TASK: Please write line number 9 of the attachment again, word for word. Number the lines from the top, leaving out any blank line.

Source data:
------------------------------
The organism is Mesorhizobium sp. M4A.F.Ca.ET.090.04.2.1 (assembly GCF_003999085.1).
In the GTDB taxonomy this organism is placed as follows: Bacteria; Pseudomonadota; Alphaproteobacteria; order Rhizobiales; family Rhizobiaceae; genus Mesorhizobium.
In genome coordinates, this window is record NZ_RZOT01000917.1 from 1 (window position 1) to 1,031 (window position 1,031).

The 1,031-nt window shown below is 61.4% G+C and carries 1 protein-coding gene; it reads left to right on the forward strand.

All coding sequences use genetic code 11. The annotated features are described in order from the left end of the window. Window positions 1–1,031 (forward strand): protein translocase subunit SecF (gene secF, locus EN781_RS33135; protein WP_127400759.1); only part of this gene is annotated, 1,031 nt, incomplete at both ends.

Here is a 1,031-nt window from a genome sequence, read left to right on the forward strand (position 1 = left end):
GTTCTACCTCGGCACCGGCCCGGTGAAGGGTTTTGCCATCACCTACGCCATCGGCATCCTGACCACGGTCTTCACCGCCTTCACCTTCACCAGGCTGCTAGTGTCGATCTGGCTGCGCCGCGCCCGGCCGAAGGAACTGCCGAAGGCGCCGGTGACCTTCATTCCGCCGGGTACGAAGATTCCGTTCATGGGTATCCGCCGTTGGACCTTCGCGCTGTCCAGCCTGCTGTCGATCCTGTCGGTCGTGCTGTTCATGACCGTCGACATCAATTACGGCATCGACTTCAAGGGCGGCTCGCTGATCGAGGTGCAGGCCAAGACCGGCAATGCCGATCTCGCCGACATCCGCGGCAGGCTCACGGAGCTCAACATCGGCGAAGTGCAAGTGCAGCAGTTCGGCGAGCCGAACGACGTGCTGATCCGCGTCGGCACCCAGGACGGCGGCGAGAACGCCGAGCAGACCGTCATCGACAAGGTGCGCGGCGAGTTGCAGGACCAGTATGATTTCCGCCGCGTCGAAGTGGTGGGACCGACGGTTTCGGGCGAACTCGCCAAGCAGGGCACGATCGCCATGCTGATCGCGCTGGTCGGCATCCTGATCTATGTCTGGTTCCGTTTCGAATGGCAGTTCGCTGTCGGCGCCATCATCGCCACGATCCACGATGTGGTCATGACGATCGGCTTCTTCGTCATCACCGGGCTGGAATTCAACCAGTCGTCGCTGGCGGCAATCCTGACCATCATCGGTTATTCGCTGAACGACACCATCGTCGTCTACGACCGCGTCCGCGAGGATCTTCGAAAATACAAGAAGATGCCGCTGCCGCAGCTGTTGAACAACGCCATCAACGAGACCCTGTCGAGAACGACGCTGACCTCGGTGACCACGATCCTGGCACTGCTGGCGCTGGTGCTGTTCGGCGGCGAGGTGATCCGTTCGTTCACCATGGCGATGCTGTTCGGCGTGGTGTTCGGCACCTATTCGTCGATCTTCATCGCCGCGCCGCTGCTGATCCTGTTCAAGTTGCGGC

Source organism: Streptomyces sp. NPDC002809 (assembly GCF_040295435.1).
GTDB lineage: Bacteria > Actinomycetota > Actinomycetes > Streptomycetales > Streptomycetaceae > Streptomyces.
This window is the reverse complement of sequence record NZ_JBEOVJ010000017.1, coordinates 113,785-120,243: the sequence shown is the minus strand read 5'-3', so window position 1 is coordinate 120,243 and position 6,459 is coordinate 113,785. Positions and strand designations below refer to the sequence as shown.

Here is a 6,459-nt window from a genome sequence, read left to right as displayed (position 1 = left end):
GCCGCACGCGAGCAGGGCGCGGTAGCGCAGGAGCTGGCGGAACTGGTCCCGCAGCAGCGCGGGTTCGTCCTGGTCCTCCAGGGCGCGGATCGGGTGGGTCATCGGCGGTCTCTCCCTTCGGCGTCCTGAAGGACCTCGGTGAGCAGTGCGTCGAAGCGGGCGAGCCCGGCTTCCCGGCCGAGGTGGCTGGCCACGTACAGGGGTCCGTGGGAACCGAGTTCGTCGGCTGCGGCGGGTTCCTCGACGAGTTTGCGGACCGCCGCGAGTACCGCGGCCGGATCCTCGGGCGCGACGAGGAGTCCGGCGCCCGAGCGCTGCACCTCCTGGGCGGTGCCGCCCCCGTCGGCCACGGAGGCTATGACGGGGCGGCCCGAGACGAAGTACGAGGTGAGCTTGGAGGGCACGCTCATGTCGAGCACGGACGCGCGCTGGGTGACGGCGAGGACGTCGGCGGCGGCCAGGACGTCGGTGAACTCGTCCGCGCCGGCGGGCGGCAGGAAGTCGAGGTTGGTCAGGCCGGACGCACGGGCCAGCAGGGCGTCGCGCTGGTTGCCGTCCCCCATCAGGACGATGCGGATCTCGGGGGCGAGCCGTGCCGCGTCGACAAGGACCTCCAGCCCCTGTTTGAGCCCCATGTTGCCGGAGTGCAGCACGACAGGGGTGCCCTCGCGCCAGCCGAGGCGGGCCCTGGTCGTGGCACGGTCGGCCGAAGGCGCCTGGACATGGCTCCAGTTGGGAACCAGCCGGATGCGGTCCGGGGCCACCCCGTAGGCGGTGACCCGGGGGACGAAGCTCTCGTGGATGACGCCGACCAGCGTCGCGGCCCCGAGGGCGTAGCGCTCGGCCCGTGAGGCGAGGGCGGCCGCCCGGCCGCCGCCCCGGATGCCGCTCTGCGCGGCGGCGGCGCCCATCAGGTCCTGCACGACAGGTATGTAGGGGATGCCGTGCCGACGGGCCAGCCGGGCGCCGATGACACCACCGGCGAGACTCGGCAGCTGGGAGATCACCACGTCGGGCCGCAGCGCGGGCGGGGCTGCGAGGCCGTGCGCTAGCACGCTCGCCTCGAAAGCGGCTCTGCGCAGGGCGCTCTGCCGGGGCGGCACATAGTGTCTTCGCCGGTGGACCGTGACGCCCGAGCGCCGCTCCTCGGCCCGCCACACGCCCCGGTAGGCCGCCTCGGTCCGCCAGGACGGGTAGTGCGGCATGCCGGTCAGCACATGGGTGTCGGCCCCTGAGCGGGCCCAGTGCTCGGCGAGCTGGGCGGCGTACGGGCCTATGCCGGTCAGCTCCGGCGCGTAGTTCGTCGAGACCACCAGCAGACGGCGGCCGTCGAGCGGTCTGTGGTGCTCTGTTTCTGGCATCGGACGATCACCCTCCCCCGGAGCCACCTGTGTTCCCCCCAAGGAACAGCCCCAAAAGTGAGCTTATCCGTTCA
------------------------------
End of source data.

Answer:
GTDB lineage: Bacteria > Actinomycetota > Actinomycetes > Streptomycetales > Streptomycetaceae > Streptomyces.